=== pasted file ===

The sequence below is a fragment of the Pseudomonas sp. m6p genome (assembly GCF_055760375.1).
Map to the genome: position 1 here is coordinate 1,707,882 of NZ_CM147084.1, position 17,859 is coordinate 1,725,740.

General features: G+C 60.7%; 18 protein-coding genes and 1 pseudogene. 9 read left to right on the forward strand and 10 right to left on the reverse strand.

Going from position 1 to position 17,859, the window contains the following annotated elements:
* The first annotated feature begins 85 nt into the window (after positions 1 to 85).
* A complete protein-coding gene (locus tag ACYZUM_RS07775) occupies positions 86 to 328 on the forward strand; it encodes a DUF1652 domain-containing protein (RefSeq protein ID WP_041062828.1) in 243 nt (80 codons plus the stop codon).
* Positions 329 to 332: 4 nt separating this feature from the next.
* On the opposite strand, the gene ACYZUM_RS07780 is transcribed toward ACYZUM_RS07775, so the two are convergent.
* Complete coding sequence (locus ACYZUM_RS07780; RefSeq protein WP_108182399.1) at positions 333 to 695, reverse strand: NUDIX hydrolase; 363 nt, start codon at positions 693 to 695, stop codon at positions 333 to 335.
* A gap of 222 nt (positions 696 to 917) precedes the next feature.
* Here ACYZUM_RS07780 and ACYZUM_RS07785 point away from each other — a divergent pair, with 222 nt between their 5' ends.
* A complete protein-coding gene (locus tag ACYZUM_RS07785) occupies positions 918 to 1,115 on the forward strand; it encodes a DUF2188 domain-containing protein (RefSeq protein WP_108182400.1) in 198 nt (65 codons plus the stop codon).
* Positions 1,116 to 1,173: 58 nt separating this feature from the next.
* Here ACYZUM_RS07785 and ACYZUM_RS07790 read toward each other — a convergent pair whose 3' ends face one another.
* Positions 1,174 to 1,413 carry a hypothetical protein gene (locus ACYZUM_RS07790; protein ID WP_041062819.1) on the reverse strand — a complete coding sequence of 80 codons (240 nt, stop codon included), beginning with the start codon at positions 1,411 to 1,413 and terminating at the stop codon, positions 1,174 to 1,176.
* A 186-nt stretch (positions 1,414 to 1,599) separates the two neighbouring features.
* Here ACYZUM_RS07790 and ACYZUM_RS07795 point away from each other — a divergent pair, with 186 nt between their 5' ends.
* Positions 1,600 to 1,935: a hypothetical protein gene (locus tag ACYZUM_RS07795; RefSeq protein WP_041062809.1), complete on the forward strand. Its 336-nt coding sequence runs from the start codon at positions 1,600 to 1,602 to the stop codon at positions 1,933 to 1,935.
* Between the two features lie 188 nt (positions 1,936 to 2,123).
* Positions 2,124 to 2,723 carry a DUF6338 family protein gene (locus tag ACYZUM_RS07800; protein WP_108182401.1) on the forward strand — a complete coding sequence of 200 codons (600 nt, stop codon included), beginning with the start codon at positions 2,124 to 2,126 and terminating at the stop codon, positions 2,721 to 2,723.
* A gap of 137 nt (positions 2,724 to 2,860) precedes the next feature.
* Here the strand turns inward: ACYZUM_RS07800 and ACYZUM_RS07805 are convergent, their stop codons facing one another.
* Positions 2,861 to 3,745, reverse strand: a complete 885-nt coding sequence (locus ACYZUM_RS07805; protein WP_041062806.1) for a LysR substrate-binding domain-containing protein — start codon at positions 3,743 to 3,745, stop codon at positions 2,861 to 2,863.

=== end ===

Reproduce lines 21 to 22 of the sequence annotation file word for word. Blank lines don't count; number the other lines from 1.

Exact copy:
* A gap of 137 nt (positions 2,724 to 2,860) precedes the next feature.
* Here the strand turns inward: ACYZUM_RS07800 and ACYZUM_RS07805 are convergent, their stop codons facing one another.